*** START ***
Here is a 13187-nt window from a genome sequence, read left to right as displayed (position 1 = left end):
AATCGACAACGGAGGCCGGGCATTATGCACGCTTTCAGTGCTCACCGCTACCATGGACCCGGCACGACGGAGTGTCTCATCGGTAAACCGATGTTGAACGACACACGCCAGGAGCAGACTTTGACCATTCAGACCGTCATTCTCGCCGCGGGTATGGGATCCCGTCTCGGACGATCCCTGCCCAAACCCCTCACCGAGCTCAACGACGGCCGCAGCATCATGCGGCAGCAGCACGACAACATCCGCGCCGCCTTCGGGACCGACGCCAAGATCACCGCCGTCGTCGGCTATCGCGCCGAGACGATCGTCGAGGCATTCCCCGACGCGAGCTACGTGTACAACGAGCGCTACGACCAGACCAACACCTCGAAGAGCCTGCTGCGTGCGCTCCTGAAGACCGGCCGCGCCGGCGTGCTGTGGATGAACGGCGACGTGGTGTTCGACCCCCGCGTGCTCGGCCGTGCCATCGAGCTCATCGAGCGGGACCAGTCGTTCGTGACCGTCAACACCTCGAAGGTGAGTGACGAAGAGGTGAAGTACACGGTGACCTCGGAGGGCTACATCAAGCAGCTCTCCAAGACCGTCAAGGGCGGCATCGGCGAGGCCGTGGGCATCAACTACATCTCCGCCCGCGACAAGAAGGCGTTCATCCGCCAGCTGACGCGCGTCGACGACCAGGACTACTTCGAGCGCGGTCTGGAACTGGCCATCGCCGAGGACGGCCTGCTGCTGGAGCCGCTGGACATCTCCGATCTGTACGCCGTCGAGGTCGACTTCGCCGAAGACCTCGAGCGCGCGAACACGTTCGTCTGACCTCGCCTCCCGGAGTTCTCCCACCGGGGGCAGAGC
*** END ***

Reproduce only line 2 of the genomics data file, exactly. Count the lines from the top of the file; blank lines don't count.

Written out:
AATCGACAACGGAGGCCGGGCATTATGCACGCTTTCAGTGCTCACCGCTACCATGGACCCGGCACGACGGAGTGTCTCATCGGTAAACCGATGTTGAACGACACACGCCAGGAGCAGACTTTGACCATTCAGACCGTCATTCTCGCCGCGGGTATGGGATCCCGTCTCGGACGATCCCTGCCCAAACCCCTCACCGAGCTCAACGACGGCCGCAGCATCATGCGGCAGCAGCACGACAACATCCGCGCCGCCTTCGGGACCGACGCCAAGATCACCGCCGTCGTCGGCTATCGCGCCGAGACGATCGTCGAGGCATTCCCCGACGCGAGCTACGTGTACAACGAGCGCTACGACCAGACCAACACCTCGAAGAGCCTGCTGCGTGCGCTCCTGAAGACCGGCCGCGCCGGCGTGCTGTGGATGAACGGCGACGTGGTGTTCGACCCCCGCGTGCTCGGCCGTGCCATCGAGCTCATCGAGCGGGACCAGTCGTTCGTGACCGTCAACACCTCGAAGGTGAGTGACGAAGAGGTGAAGTACACGGTGACCTCGGAGGGCTACATCAAGCAGCTCTCCAAGACCGTCAAGGGCGGCATCGGCGAGGCCGTGGGCATCAACTACATCTCCGCCCGCGACAAGAAGGCGTTCATCCGCCAGCTGACGCGCGTCGACGACCAGGACTACTTCGAGCGCGGTCTGGAACTGGCCATCGCCGAGGACGGCCTGCTGCTGGAGCCGCTGGACATCTCCGATCTGTACGCCGTCGAGGTCGACTTCGCCGAAGACCTCGAGCGCGCGAACACGTTCGTCTGACCTCGCCTCCCGGAGTTCTCCCACCGGGGGCAGAGC